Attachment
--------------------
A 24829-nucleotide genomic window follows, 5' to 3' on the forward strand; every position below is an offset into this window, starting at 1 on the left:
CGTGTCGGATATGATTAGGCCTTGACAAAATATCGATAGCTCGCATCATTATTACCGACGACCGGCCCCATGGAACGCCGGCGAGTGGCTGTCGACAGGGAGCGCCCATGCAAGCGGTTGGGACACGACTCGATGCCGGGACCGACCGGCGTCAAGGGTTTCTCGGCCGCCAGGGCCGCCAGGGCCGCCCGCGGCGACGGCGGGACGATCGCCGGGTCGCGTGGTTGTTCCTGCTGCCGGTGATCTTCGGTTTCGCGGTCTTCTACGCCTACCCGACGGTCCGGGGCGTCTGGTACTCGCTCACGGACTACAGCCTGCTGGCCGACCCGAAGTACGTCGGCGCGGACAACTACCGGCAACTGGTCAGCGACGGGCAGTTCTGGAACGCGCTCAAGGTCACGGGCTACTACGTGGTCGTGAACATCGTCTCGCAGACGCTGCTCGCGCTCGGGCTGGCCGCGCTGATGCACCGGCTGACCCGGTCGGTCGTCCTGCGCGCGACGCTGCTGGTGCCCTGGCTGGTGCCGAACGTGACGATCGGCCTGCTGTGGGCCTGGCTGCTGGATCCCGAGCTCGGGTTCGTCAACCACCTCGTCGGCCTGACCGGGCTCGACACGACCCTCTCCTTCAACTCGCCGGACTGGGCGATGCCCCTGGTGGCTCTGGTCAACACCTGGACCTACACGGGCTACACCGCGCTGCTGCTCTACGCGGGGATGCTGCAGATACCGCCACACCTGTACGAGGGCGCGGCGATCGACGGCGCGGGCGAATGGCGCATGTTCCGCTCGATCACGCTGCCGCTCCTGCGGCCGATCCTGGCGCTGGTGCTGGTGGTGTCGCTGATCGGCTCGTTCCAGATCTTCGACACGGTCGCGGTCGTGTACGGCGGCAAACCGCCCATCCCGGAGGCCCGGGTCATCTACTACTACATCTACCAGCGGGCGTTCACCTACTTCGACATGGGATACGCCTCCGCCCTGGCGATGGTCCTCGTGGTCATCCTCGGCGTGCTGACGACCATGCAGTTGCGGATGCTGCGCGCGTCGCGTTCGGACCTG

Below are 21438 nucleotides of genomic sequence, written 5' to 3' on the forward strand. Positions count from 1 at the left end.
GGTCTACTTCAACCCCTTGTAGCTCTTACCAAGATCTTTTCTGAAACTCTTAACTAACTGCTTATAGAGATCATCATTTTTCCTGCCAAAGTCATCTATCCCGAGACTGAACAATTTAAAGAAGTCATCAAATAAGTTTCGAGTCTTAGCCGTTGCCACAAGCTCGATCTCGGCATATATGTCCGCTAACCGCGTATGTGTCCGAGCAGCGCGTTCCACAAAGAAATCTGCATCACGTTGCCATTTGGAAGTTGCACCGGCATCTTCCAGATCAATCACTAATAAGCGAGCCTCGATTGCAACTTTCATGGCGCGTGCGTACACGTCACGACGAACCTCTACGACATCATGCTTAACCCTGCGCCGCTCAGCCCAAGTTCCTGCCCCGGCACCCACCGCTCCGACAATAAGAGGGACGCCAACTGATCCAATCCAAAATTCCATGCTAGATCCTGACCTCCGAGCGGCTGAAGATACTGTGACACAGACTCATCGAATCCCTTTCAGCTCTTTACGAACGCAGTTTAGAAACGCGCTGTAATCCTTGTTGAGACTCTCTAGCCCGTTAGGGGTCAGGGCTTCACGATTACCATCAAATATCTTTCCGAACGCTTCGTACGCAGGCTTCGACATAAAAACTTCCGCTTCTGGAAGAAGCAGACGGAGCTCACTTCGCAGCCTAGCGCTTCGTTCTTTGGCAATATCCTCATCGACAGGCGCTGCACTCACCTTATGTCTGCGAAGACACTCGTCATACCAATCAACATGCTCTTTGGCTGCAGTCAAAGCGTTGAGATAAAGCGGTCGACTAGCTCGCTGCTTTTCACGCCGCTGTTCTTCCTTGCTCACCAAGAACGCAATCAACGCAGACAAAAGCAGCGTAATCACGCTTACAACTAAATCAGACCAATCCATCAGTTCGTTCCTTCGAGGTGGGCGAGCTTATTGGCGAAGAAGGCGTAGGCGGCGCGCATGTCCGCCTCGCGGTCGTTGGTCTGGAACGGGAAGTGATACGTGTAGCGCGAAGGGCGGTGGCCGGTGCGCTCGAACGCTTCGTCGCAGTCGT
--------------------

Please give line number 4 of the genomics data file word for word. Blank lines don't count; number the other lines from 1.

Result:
GGTCTACTTCAACCCCTTGTAGCTCTTACCAAGATCTTTTCTGAAACTCTTAACTAACTGCTTATAGAGATCATCATTTTTCCTGCCAAAGTCATCTATCCCGAGACTGAACAATTTAAAGAAGTCATCAAATAAGTTTCGAGTCTTAGCCGTTGCCACAAGCTCGATCTCGGCATATATGTCCGCTAACCGCGTATGTGTCCGAGCAGCGCGTTCCACAAAGAAATCTGCATCACGTTGCCATTTGGAAGTTGCACCGGCATCTTCCAGATCAATCACTAATAAGCGAGCCTCGATTGCAACTTTCATGGCGCGTGCGTACACGTCACGACGAACCTCTACGACATCATGCTTAACCCTGCGCCGCTCAGCCCAAGTTCCTGCCCCGGCACCCACCGCTCCGACAATAAGAGGGACGCCAACTGATCCAATCCAAAATTCCATGCTAGATCCTGACCTCCGAGCGGCTGAAGATACTGTGACACAGACTCATCGAATCCCTTTCAGCTCTTTACGAACGCAGTTTAGAAACGCGCTGTAATCCTTGTTGAGACTCTCTAGCCCGTTAGGGGTCAGGGCTTCACGATTACCATCAAATATCTTTCCGAACGCTTCGTACGCAGGCTTCGACATAAAAACTTCCGCTTCTGGAAGAAGCAGACGGAGCTCACTTCGCAGCCTAGCGCTTCGTTCTTTGGCAATATCCTCATCGACAGGCGCTGCACTCACCTTATGTCTGCGAAGACACTCGTCATACCAATCAACATGCTCTTTGGCTGCAGTCAAAGCGTTGAGATAAAGCGGTCGACTAGCTCGCTGCTTTTCACGCCGCTGTTCTTCCTTGCTCACCAAGAACGCAATCAACGCAGACAAAAGCAGCGTAATCACGCTTACAACTAAATCAGACCAATCCATCAGTTCGTTCCTTCGAGGTGGGCGAGCTTATTGGCGAAGAAGGCGTAGGCGGCGCGCATGTCCGCCTCGCGGTCGTTGGTCTGGAACGGGAAGTGATACGTGTAGCGCGAAGGGCGGTGGCCGGTGCGCTCGAACGCTTCGTCGCAGTCGT